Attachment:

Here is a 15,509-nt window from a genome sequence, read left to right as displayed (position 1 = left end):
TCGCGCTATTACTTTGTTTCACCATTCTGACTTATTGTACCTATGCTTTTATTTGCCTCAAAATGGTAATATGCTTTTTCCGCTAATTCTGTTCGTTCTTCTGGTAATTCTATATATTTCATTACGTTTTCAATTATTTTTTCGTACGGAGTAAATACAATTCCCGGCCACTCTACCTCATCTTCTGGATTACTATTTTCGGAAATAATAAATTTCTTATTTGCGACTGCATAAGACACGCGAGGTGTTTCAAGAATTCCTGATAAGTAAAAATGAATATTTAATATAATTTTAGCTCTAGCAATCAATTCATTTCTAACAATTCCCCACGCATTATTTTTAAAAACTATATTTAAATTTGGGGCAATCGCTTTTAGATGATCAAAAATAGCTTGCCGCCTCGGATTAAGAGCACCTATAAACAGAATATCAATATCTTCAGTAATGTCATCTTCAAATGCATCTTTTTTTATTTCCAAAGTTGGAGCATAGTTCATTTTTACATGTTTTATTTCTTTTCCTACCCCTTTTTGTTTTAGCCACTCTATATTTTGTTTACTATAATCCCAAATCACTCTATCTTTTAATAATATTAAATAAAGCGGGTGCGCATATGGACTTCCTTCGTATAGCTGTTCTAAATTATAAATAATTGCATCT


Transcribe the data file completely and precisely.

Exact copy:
Here is a 15,509-nt window from a genome sequence, read left to right as displayed (position 1 = left end):
TCGCGCTATTACTTTGTTTCACCATTCTGACTTATTGTACCTATGCTTTTATTTGCCTCAAAATGGTAATATGCTTTTTCCGCTAATTCTGTTCGTTCTTCTGGTAATTCTATATATTTCATTACGTTTTCAATTATTTTTTCGTACGGAGTAAATACAATTCCCGGCCACTCTACCTCATCTTCTGGATTACTATTTTCGGAAATAATAAATTTCTTATTTGCGACTGCATAAGACACGCGAGGTGTTTCAAGAATTCCTGATAAGTAAAAATGAATATTTAATATAATTTTAGCTCTAGCAATCAATTCATTTCTAACAATTCCCCACGCATTATTTTTAAAAACTATATTTAAATTTGGGGCAATCGCTTTTAGATGATCAAAAATAGCTTGCCGCCTCGGATTAAGAGCACCTATAAACAGAATATCAATATCTTCAGTAATGTCATCTTCAAATGCATCTTTTTTTATTTCCAAAGTTGGAGCATAGTTCATTTTTACATGTTTTATTTCTTTTCCTACCCCTTTTTGTTTTAGCCACTCTATATTTTGTTTACTATAATCCCAAATCACTCTATCTTTTAATAATATTAAATAAAGCGGGTGCGCATATGGACTTCCTTCGTATAGCTGTTCTAAATTATAAATAATTGCATCT